Broadway director and lyricist Martin Charnin, right, with composer Charles Strouse in 2013. (WENN Rights Ltd./Alamy)

Martin Charnin, a Tony- and Emmy-winning writer, director and producer who turned a Depression-era comic strip into “Annie,” the hit Broadway musical about a freckle-faced orphan with a “hard knock life,” died July 6 at a hospital in White Plains, N.Y. He was 84.

Mr. Charnin had suffered a heart attack three days earlier, said his daughter, Sasha Charnin Morrison.

Long before he conceived, directed and wrote the lyrics to “Annie,” Mr. Charnin was a Broadway actor playing a Jet in the original 1957 production of “West Side Story.” He had responded to a casting call for “authentic juvenile delinquents,” he later said, but found he had little inclination for singing and dancing.

Within two years, he shifted toward creative work behind the scenes, writing or directing off-Broadway revues for the impresario Julius Monk, as well as nightclub shows for artists including Shirley Jones, Abbe Lane, Leslie Uggams, Dionne Warwick and Nancy Wilson.

Collaborating with composers such as Richard Rodgers and his daughter Mary Rodgers, Mr. Charnin wrote the lyrics to Broadway musicals including “Hot Spot” (1963) and “Two by Two” (1970-71), and also directed television variety specials that earned him three Emmy Awards in the early 1970s.

All the while, he promoted and developed what he described as an optimistic musical for a cynical time, crafting a show that chronicled the feisty orphan Annie and her dog Sandy, the cruel caretaker Miss Hannigan and the balding millionaire Oliver “Daddy” Warbucks.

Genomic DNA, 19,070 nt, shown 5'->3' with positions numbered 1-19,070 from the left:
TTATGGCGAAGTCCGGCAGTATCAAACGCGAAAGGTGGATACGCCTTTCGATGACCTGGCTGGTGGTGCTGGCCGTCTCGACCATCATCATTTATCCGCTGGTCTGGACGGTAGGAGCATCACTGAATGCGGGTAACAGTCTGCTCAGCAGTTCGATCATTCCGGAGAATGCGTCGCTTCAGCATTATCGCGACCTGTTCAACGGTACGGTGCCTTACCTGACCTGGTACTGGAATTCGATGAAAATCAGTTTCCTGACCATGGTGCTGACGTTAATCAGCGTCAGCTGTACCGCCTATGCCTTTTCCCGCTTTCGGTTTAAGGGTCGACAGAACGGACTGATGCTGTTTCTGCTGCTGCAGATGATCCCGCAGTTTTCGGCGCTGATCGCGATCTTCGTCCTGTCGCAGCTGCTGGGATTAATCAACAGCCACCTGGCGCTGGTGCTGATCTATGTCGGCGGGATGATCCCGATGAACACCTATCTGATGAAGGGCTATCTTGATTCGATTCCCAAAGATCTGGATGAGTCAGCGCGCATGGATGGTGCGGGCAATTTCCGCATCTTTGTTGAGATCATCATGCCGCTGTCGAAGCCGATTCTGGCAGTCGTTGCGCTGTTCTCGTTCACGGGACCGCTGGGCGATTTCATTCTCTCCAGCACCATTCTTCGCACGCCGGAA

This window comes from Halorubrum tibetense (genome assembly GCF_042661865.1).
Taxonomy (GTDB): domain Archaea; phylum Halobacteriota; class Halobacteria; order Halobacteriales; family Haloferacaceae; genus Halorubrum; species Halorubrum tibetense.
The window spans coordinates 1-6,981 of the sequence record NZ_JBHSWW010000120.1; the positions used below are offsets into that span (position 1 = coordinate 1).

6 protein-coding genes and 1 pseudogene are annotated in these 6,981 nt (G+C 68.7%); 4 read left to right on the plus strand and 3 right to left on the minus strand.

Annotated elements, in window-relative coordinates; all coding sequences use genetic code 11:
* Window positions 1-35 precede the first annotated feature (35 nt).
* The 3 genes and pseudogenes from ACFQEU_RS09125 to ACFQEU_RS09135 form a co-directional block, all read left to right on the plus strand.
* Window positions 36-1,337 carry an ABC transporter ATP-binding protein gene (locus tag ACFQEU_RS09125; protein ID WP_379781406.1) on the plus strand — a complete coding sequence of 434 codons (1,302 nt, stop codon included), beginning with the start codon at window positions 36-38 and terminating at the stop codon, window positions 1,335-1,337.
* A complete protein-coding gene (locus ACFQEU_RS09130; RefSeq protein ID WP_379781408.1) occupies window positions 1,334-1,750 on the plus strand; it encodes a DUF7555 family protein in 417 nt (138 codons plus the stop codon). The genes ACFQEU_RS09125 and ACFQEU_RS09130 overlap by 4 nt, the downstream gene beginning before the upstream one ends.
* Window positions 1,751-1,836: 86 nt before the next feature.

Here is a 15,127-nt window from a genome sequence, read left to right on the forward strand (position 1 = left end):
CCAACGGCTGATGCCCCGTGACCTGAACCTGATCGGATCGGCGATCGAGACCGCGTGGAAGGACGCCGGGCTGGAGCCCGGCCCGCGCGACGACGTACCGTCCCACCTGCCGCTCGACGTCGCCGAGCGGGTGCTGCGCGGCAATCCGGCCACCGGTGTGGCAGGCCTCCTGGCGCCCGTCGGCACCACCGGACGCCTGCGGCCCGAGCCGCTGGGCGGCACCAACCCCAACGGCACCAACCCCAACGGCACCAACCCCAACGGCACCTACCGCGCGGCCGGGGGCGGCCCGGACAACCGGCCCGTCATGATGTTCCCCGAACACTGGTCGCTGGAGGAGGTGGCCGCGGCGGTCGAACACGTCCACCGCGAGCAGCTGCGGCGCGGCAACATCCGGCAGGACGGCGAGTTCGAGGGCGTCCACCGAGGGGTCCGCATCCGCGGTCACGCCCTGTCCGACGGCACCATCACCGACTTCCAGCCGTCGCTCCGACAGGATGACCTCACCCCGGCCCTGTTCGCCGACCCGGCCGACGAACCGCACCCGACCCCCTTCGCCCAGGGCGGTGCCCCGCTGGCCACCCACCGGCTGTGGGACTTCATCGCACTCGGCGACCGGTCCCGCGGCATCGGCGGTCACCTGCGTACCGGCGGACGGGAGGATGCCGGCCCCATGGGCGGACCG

With a book by Thomas Meehan and a score by Charles Strouse, “Annie” opened on Broadway in 1977 and ran for 2,377 performances, spawning two Tony-nominated revivals, three film adaptations and countless local theater productions, with the New York Times estimating in 2012 that 700 to 900 “Annies” run each year in the United States alone.

In part, the musical’s success was driven by some of the cheeriest, most infectious songs ever performed on Broadway — including “It’s the Hard Knock Life,” which was sampled by rapper Jay-Z in 1998, and “Tomorrow,” in which Annie proclaims: “Bet your bottom dollar/ That tomorrow/ There’ll be sun!” The anthem became so ubiquitous it was sung by pro football players and coaches in a commercial for the NFL Network.

Mr. Charnin’s quest to stage “Annie” reportedly landed him $75,000 in debt by the time his musical opened on Broadway. He had first encountered the characters around 1970 (accounts vary on the year), when he came across a collection of Harold Gray’s “Little Orphan Annie” comics while shopping for a Christmas gift for choreographer Alan Johnson.

“He didn’t give the book to Alan,” Charnin Morrison recalled in a phone interview, “but kept it and thought, ‘Wow, what a great idea for a musical.’ ”

At first, few others agreed with him. Mr. Charnin insisted on casting children and dogs, unnerving potential financial backers. He rebuffed suggestions that he stage the musical as camp instead of straightforward realism. And he struggled to convince Meehan, who had previously worked with him on television projects, and Strouse, who composed “Bye Bye Birdie,” that the project could succeed.

“I said it was a horrible idea,” Meehan later told the Toronto Star, recalling Mr. Charnin’s early pitch. “Fortunately,” he added, “I changed my mind,” swayed in part by the original comic’s Dickensian themes of abandonment and triumph over poverty.

An early version of “Annie” premiered in 1976 at the Goodspeed Opera House in East Haddam, Conn., where a hurricane had just hit town, taking out the electricity and shortening the crew’s rehearsal time. A power outage delayed the curtain on opening night, and once the show got underway, scenery fell and cues were missed.

But Mr. Charnin tweaked the cast and retooled the show, leading it to be picked up by director Mike Nichols, who produced “Annie” for Broadway. Disliking the show, wrote New York Times reviewer Clive Barnes, “would be tantamount to disliking motherhood, peanut butter, friendly mongrel dogs and nostalgia.”